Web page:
It was not officially supposed to survive one of these disasters, but the Japanese lunar lander Slim was able to establish contact with the Earth control center even after three lunar nights. Now it seemed that he had surrendered, but the Japanese would not let go of his hand so easily.

On July 20, 1969, two members of the American Apollo program, Neil Armstrong and Edwin “Buzz” Aldrin, were the first to walk on the moon. Half a century later, the race to conquer the moon was renewed, but the risks were higher this time. In our series of articles, we review the 50-year history of lunar exploration and outline possible scenarios for colonizing the celestial body.

See also  Redfall developers are said to be confident Microsoft will delete the game News block

In mid-January, Japan landed on the moon with its lunar probe called Slim — although the device landed on top of his head. However, the JAXA crew was able to conduct some scientific tests with it, as its systems were working properly and the probe was also transmitting images.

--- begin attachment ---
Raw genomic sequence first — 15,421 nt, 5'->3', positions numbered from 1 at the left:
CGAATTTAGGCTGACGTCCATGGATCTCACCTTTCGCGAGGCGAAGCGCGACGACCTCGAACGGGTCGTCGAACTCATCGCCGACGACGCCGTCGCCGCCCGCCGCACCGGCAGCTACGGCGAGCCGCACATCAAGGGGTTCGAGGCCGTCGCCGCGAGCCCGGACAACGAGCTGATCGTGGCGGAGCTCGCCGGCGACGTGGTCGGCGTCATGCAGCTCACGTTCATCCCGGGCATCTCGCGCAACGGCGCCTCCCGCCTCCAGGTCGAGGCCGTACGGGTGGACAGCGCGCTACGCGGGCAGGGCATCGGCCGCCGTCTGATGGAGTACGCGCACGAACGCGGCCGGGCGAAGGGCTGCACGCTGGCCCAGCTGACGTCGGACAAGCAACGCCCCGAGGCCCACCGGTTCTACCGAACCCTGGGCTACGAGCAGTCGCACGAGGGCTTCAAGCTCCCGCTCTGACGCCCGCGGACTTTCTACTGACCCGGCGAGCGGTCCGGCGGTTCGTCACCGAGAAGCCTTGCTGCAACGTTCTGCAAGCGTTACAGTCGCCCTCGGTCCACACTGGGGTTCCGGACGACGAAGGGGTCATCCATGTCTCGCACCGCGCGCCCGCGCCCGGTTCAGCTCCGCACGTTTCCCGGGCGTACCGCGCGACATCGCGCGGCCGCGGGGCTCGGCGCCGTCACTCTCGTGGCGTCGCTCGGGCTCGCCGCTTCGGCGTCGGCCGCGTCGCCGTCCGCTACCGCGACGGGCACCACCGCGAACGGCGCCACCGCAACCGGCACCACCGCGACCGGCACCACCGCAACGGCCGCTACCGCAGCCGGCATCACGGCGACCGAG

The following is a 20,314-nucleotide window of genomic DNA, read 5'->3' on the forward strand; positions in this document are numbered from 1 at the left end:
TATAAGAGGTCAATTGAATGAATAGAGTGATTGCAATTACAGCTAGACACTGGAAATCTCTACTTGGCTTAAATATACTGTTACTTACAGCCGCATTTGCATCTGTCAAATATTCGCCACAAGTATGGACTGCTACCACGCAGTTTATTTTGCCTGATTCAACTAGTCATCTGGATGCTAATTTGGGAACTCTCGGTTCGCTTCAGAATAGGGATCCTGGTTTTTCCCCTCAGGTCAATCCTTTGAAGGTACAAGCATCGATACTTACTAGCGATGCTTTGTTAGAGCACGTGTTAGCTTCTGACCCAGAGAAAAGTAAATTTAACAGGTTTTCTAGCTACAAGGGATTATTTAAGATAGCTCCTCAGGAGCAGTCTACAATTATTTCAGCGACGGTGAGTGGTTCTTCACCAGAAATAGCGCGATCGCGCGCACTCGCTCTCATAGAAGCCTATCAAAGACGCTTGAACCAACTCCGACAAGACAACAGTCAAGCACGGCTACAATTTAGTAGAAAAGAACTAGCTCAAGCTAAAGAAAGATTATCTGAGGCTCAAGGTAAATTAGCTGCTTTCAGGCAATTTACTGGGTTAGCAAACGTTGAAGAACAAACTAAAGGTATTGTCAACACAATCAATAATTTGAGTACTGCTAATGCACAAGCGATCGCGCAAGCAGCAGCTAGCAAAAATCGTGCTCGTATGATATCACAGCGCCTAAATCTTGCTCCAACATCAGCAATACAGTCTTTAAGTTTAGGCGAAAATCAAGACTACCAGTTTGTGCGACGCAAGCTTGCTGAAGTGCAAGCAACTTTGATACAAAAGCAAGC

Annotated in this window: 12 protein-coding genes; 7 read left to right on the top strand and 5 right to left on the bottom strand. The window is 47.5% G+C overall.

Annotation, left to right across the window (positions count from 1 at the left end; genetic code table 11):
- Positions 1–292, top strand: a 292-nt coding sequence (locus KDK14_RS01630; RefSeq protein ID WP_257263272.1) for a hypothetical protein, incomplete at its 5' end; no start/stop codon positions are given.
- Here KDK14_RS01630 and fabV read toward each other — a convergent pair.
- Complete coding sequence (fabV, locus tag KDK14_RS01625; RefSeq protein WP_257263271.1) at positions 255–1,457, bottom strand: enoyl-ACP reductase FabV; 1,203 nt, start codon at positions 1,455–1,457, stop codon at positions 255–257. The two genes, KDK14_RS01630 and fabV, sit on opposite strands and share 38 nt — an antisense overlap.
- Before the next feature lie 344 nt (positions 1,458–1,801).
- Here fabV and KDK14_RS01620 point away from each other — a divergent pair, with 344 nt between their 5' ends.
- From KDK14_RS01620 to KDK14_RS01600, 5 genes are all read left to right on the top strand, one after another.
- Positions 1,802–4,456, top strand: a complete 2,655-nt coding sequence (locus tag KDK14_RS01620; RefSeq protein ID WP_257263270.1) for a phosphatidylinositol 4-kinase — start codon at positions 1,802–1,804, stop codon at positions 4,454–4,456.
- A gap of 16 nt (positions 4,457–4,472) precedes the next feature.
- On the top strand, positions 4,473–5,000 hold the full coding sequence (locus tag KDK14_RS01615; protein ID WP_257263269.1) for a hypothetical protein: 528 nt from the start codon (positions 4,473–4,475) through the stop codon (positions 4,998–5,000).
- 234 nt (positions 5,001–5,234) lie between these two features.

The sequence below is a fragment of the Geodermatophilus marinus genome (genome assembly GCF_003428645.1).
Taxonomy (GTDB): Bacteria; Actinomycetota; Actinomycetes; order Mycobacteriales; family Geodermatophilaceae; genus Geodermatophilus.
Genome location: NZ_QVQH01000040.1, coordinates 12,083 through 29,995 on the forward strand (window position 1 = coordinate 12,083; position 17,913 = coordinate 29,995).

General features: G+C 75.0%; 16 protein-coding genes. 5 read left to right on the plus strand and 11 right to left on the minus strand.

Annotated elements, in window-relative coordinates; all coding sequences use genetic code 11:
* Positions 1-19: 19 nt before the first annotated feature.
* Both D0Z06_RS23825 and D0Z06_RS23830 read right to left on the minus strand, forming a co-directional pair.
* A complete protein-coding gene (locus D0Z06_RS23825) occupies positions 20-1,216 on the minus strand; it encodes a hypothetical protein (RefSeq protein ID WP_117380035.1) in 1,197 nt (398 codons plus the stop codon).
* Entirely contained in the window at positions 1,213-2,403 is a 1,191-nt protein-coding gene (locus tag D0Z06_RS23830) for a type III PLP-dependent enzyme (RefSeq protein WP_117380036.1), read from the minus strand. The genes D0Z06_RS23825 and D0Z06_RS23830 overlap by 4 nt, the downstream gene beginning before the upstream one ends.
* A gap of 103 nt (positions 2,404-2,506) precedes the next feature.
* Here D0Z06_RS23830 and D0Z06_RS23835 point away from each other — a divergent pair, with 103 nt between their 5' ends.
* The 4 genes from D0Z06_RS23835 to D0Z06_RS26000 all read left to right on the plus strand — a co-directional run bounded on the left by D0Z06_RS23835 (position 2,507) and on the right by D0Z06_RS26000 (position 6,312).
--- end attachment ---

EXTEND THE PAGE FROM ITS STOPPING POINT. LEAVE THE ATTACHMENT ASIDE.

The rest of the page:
The device was not designed to withstand the harsh, cold and dark lunar nights. Despite this, he survived three planes and was able to contact ground control afterwards.

The Japan Aerospace Exploration Agency tried to contact the probe after the fourth lunar night, on May 24 and 25, but Slim did not respond to the signal they sent. They last tried on the 27th, but to no avail.

The series of attempts in May ended with the latter Japan Times However, JAXA has not left the rover's hands forever: once sunlight returns to the rover's landing site, they will attempt to contact Slim again.

This was the last image sent by the probe in April:

During lunar nights, the temperature can reach -170°C, while during the day the temperature can rise to +100°C, so the probe faces particularly harsh conditions on the Moon – not to mention radiation.

If you want to know about similar things at other times, like it HVG Tech Department Facebook page.